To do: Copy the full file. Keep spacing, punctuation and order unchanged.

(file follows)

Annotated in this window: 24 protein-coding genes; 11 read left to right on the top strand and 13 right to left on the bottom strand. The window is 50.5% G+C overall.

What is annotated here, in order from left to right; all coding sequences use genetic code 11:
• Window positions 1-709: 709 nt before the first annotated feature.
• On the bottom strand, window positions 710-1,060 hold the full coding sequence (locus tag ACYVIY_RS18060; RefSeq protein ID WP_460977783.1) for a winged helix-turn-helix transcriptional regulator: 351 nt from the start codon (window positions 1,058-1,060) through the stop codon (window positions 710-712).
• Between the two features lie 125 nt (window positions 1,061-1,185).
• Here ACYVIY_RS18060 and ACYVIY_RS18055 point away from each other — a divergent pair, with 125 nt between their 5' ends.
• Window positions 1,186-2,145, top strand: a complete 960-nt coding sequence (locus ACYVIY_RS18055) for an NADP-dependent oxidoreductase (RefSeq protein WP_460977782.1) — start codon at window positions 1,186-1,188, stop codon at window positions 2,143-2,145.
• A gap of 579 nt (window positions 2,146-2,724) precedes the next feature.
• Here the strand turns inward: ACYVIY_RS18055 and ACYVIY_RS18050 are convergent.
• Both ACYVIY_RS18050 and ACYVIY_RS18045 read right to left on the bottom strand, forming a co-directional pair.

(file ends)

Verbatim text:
Annotated in this window: 24 protein-coding genes; 11 read left to right on the top strand and 13 right to left on the bottom strand. The window is 50.5% G+C overall.

What is annotated here, in order from left to right; all coding sequences use genetic code 11:
• Window positions 1-709: 709 nt before the first annotated feature.
• On the bottom strand, window positions 710-1,060 hold the full coding sequence (locus tag ACYVIY_RS18060; RefSeq protein ID WP_460977783.1) for a winged helix-turn-helix transcriptional regulator: 351 nt from the start codon (window positions 1,058-1,060) through the stop codon (window positions 710-712).
• Between the two features lie 125 nt (window positions 1,061-1,185).
• Here ACYVIY_RS18060 and ACYVIY_RS18055 point away from each other — a divergent pair, with 125 nt between their 5' ends.
• Window positions 1,186-2,145, top strand: a complete 960-nt coding sequence (locus ACYVIY_RS18055) for an NADP-dependent oxidoreductase (RefSeq protein WP_460977782.1) — start codon at window positions 1,186-1,188, stop codon at window positions 2,143-2,145.
• A gap of 579 nt (window positions 2,146-2,724) precedes the next feature.
• Here the strand turns inward: ACYVIY_RS18055 and ACYVIY_RS18050 are convergent.
• Both ACYVIY_RS18050 and ACYVIY_RS18045 read right to left on the bottom strand, forming a co-directional pair.